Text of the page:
Four stream rods
Fooling around with four great rods on a Swedish river
Before this trip I had been lucky enough to get my hands on a few very interesting rods, and I decided to pack them all and try to get to fish them all during our four day stay. And I would also try to get my friends to fish them and get their impressions.
These were the rods I brought. I'll go into the details in the following sections
- An ECHO-rod. The 480-4X is a 4 piece 8-foot rod meant to carry a 4-weight line
- A Harvest Tackle Traveller 8034B 8-foot rod for a 3-weight line. This one is also 4-piece.
- My trusty Partridge split cane rod. A 4-5-weight and 8-foot. This is a classical 2-piece rod.
- A Scierra MPA 8-foot and 6 inches 3 piece rod for a 4-5 weight line.
Some people might argue that comparing these four beasts is like comparing apples to pears, but my goal was not to do a one-to-one comparison and announce a winner, but to try to discover advantages and disadvantages in these rods under real fishing circumstances.
I brought a number of different lines to try on these rods, from a special dry fly presentaion line from Scierra over a plain Ultra 3 WF from SA to an elderly Double Tapered line from Hardy. I had lines in the range from 3-weight to 5.
As most of the readers will know, the line can do a great difference on the performance of a rod, and I was careful to try different setups on the four rods as well as try them under different circumstances.
I also fished the rods with different leaders - both type and length - as well as different flies and fishing styles, from tiny dries to heavy nymphs with an indicator.
I chose a fairly sturdy 8' rod dimensioned for a 4-weight line, but the program also contains a 3-weight rod, which is significantly gentler in action, as well as heavier and longer rods. One really great thing about the ECHO rods is their price. These rods sure look like true bargains.
Baltic Flyfisher (Germany)
Rajeff Sports (USA)
This brand of rods was brought to my attention through a news flash in a local magazine, and the fact that Harvest Tackle had received two consecutive EFFTEX prizes for Best New rod in 2004 and 2005. This had to be an interesting brand of rods.
A visit to their web page confirmed this. Harvest Tackle is fairly unknown, but can still muster an impressing series of rods at some really convincing prices.
But first and foremost the initial attraction of these rods lies in their very bamboo like finish and slight scent of luxury in spite of their good price level.
Harvest Tackle Co. (Taiwan)
This is indeed a different rod compared to the above three. It's a classical split cane rod made from bamboo and not carbon fibre like the other three. Partridge used to make these but discontinued the production when their rod builder retired and they were unable to find a replacement.
Many of the remaining blanks were sold to Brian Norman, and while he might have some left, they are usually sold without fittings or ferrules, so you will have to fit that on yourself or have a rod builder do it.
My rod is called "The Cumberland" and is a 7' rod able to carry a 3- or 4-weight line.
Scierra is a large Danish manufacturer of fishing equipment. During the recent years Scierra has brought to market several series of excellent fly rods. In my daily fishing I use their HM2 6-weight Saltwater rod designed by Hywell Morgan, and I also own the somewhat more expensive MPA for a 7-weight, which has also been designed by Morgan together with Danish Henrik Mortensen. The MPA series also contains some really nice fresh water rods, and the one I brought to Sweden was an 8'6" for a 4-5-weight line. This is a three-piece rod. MPA is short for Modern Progressive Action, and is the brand name for the softer, but still responsive action that these rods have.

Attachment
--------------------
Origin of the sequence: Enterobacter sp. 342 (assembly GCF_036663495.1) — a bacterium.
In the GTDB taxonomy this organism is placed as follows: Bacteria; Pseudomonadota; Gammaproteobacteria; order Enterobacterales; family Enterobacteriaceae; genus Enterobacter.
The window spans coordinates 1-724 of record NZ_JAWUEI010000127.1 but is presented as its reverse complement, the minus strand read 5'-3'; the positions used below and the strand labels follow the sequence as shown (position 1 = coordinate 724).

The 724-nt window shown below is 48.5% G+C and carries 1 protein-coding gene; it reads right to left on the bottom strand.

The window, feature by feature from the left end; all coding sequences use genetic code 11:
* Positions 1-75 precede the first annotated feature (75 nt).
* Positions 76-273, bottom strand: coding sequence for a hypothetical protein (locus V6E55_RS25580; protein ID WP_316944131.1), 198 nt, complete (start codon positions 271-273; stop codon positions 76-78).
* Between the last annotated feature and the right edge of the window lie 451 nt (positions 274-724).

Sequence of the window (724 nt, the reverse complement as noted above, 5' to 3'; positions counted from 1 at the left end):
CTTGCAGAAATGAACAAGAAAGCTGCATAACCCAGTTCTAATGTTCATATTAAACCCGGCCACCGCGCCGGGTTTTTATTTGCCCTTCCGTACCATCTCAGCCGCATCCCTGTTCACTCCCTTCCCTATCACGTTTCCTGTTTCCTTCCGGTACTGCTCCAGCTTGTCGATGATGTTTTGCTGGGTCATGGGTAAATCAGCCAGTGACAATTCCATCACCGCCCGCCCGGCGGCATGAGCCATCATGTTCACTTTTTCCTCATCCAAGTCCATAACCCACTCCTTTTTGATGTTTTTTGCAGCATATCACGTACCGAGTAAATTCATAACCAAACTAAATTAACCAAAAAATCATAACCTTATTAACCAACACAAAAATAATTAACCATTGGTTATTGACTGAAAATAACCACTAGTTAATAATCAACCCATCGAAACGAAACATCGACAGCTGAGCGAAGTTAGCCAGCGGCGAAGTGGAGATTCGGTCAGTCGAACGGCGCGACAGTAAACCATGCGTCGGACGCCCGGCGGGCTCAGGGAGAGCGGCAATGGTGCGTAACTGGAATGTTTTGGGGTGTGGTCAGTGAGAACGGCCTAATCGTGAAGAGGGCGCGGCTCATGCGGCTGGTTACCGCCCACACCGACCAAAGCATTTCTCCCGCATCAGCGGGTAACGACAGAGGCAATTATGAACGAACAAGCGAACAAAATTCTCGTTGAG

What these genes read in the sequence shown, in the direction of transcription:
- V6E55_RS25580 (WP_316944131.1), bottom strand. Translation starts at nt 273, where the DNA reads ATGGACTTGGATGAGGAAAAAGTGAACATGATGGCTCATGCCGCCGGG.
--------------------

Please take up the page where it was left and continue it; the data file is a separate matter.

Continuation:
Small dry flies
Both are short lining rods par excellence, and will outcast (if that's the right term) the ECHO and the Scierra in this respect. The two latter can do the job, but have backbone for much more, and seems to perform a lot better with a bit more line out the tip top.
Large dries and wets
All four rods did well with larger dry flies on heavier tippets and longer casts. The first one to give up was the Partridge, which lacks the length and the stamina to be a casting powerhouse. Now, split cane rods are generally very well casting rods, but not to be forced. Let them cast and they will deliver. Force them and you gain nothing. You can lay out quite a lot of line with the Partridge, but it's a different game compared to the carbon rods.
Fishing a weighted nymph on a bare line with no indicator, either as a typical upstream nymph, or with the shorter casting style known from Eastern Europe can be extremely productive. No matter the method, your aim is to get the nymph to float as freely as possible, which usually means rolling and mending a lot. The pickup of the fly is also a critical point. Since the fly is submerged together with most of the leader, you need rod power to lift or roll cast the rig out of the water with as little effort as possible.
While the Partridge has the lifting power, it still lags in mending and roll cast capability both due to its length and it's cane action.
A rod such as the Scierra is perfect for the purpose, while the ECHO can seem a bit on the stiff side for the short Czech style, while it excels on the longer upstream casts and mends quite well.
The Harvest was again a very positive surprise. In spite of its delicacy and lightness it could cast a gold bead nymph with little effort, and the repeated short upstream casts for the short nymph drifts in faster water were easy to perform, not least due to the low weight of the rod.
You might even strain your luck and add a few split shots to bring the nymph down. And there you have it: an unbalanced, wind resistant and heavy rig. Not the perfect companion for a light rod. Unless, of course, you have a rod with a backbone such as an ECHO 4 weight. This little darling handled whatever I offered it with no effort. It can keep a lot of line in the air, even with the strange payload, and it has the power to reach the places you want to reach. We will not discuss presentation here, but considering the fishing style, that is not the issue anyway.
The Scierra does almost as well, as long as you let the rod do the work. Force is not the way to go, but with larger arcs and less speed, it's really good for the job.